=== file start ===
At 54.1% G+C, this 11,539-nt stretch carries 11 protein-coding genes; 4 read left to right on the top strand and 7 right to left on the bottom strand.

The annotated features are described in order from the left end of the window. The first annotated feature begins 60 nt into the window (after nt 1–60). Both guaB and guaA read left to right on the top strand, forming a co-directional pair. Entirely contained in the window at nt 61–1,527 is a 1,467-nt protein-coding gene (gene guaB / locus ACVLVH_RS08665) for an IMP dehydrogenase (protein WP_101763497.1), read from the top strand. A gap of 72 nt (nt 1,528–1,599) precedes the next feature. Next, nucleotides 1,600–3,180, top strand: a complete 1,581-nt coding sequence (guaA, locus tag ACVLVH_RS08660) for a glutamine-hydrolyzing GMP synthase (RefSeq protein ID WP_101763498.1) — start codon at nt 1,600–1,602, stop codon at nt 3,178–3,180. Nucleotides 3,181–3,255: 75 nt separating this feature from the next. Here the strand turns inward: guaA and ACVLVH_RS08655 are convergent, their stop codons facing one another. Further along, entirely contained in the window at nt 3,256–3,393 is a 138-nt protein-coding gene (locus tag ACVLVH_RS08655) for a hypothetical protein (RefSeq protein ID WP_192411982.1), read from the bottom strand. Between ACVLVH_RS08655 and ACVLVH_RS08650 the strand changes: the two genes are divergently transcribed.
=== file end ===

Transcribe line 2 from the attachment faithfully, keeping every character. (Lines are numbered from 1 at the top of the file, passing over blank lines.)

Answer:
The annotated features are described in order from the left end of the window. The first annotated feature begins 60 nt into the window (after nt 1–60). Both guaB and guaA read left to right on the top strand, forming a co-directional pair. Entirely contained in the window at nt 61–1,527 is a 1,467-nt protein-coding gene (gene guaB / locus ACVLVH_RS08665) for an IMP dehydrogenase (protein WP_101763497.1), read from the top strand. A gap of 72 nt (nt 1,528–1,599) precedes the next feature. Next, nucleotides 1,600–3,180, top strand: a complete 1,581-nt coding sequence (guaA, locus tag ACVLVH_RS08660) for a glutamine-hydrolyzing GMP synthase (RefSeq protein ID WP_101763498.1) — start codon at nt 1,600–1,602, stop codon at nt 3,178–3,180. Nucleotides 3,181–3,255: 75 nt separating this feature from the next. Here the strand turns inward: guaA and ACVLVH_RS08655 are convergent, their stop codons facing one another. Further along, entirely contained in the window at nt 3,256–3,393 is a 138-nt protein-coding gene (locus tag ACVLVH_RS08655) for a hypothetical protein (RefSeq protein ID WP_192411982.1), read from the bottom strand. Between ACVLVH_RS08655 and ACVLVH_RS08650 the strand changes: the two genes are divergently transcribed.